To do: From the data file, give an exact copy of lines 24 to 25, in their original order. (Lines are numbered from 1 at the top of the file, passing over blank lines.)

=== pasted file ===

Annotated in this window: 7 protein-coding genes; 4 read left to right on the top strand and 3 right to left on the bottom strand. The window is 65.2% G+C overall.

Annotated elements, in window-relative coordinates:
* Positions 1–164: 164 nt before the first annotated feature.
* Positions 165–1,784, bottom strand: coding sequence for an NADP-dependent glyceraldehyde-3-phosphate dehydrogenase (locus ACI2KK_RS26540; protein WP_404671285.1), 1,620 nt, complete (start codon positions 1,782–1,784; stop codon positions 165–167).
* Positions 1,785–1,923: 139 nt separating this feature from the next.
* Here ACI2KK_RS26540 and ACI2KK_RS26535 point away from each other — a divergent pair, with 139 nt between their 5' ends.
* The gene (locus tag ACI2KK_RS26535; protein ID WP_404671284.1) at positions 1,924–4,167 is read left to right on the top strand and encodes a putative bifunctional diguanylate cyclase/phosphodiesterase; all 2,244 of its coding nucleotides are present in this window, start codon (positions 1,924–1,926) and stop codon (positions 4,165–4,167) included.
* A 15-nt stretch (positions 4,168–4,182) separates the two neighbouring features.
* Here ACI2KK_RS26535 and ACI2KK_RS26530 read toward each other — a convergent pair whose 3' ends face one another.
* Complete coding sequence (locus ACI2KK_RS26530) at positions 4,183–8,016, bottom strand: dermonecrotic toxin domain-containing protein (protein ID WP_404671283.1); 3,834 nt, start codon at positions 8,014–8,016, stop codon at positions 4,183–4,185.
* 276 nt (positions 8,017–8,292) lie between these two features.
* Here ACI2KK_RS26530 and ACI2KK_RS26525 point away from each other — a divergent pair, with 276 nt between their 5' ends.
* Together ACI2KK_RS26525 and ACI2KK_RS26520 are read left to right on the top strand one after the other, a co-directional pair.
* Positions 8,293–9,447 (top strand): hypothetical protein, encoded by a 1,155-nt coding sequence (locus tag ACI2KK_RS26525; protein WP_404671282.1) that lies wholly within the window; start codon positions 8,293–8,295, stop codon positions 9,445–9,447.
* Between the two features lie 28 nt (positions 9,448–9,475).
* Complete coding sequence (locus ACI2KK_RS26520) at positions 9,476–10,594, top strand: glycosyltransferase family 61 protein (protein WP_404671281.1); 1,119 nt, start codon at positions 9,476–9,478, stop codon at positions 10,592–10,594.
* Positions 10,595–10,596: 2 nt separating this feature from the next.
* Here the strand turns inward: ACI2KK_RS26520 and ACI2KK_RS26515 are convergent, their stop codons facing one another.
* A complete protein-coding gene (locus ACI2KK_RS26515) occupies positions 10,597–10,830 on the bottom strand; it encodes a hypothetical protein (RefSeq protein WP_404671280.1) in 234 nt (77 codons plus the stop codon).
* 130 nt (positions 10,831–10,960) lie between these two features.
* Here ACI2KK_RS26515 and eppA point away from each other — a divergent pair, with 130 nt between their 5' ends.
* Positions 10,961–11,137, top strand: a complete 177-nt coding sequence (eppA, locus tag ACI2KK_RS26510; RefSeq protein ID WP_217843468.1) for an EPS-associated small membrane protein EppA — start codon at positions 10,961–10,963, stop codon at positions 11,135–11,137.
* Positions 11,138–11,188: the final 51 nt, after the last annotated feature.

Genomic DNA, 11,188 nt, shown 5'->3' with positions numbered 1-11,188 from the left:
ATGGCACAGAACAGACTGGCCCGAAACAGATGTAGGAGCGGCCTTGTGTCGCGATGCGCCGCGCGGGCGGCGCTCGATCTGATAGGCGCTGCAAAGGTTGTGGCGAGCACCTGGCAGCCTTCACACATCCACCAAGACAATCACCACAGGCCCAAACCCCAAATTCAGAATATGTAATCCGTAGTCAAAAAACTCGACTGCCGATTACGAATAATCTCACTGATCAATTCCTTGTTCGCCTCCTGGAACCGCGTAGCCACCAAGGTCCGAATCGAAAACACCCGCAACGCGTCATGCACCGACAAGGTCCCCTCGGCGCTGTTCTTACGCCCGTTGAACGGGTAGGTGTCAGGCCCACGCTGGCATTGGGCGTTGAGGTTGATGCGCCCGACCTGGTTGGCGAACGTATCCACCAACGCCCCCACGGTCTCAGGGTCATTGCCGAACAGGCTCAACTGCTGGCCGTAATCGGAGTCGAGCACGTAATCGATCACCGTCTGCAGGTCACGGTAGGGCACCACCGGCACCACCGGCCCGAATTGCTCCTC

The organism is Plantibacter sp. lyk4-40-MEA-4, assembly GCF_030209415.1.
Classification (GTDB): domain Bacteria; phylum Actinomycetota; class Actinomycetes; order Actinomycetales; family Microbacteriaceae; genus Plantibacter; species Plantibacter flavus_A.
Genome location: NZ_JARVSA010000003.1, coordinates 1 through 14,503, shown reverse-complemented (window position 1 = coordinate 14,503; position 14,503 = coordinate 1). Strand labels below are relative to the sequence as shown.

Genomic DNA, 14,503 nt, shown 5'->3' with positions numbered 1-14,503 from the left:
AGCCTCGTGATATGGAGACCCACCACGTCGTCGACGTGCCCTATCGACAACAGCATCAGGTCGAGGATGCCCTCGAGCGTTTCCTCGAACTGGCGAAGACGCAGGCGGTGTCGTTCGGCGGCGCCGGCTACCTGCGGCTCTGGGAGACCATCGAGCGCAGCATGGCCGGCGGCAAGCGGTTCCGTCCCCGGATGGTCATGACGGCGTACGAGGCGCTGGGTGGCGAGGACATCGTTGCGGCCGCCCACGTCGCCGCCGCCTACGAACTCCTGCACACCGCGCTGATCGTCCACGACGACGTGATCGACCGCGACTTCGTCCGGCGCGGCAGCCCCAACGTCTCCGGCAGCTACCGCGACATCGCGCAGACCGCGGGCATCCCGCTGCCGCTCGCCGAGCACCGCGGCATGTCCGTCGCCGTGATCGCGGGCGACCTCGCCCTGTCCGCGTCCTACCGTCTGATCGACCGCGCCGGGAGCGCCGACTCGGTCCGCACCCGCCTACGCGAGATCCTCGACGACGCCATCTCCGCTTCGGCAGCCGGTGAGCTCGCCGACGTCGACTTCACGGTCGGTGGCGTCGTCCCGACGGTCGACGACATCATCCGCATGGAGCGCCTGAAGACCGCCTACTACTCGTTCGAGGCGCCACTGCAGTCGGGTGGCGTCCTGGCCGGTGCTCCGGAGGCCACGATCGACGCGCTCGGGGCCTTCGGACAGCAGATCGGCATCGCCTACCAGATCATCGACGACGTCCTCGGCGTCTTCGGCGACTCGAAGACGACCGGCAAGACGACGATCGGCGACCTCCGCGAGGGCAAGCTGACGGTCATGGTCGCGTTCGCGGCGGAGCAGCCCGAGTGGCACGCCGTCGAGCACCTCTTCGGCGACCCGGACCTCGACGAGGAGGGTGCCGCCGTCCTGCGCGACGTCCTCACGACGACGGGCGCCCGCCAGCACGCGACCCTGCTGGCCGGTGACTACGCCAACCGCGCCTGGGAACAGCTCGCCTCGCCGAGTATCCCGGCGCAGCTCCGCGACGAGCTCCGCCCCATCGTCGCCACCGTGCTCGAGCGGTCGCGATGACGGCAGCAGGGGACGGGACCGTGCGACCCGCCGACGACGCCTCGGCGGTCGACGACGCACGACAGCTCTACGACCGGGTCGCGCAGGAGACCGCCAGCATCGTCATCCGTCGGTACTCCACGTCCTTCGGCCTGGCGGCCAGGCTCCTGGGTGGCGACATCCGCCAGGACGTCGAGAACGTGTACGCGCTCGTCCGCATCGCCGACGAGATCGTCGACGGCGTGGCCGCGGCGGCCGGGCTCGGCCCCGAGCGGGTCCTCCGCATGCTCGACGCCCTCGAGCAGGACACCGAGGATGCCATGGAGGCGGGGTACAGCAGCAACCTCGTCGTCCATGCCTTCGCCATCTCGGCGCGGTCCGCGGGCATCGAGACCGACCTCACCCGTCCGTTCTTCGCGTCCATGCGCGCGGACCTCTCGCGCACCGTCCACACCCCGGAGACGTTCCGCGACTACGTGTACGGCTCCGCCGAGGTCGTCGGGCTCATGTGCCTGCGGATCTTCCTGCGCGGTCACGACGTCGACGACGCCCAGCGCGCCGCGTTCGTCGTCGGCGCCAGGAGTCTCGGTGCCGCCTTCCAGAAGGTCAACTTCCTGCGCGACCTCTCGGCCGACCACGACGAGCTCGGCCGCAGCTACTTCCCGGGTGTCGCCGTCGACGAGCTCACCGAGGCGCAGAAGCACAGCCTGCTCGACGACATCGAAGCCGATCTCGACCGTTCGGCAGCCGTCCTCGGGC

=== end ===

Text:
Genomic DNA, 11,188 nt, shown 5'->3' with positions numbered 1-11,188 from the left:
ATGGCACAGAACAGACTGGCCCGAAACAGATGTAGGAGCGGCCTTGTGTCGCGATGCGCCGCGCGGGCGGCGCTCGATCTGATAGGCGCTGCAAAGGTTGTGGCGAGCACCTGGCAGCCTTCACACATCCACCAAGACAATCACCACAGGCCCAAACCCCAAATTCAGAATATGTAATCCGTAGTCAAAAAACTCGACTGCCGATTACGAATAATCTCACTGATCAATTCCTTGTTCGCCTCCTGGAACCGCGTAGCCACCAAGGTCCGAATCGAAAACACCCGCAACGCGTCATGCACCGACAAGGTCCCCTCGGCGCTGTTCTTACGCCCGTTGAACGGGTAGGTGTCAGGCCCACGCTGGCATTGGGCGTTGAGGTTGATGCGCCCGACCTGGTTGGCGAACGTATCCACCAACGCCCCCACGGTCTCAGGGTCATTGCCGAACAGGCTCAACTGCTGGCCGTAATCGGAGTCGAGCACGTAATCGATCACCGTCTGCAGGTCACGGTAGGGCACCACCGGCACCACCGGCCCGAATTGCTCCTC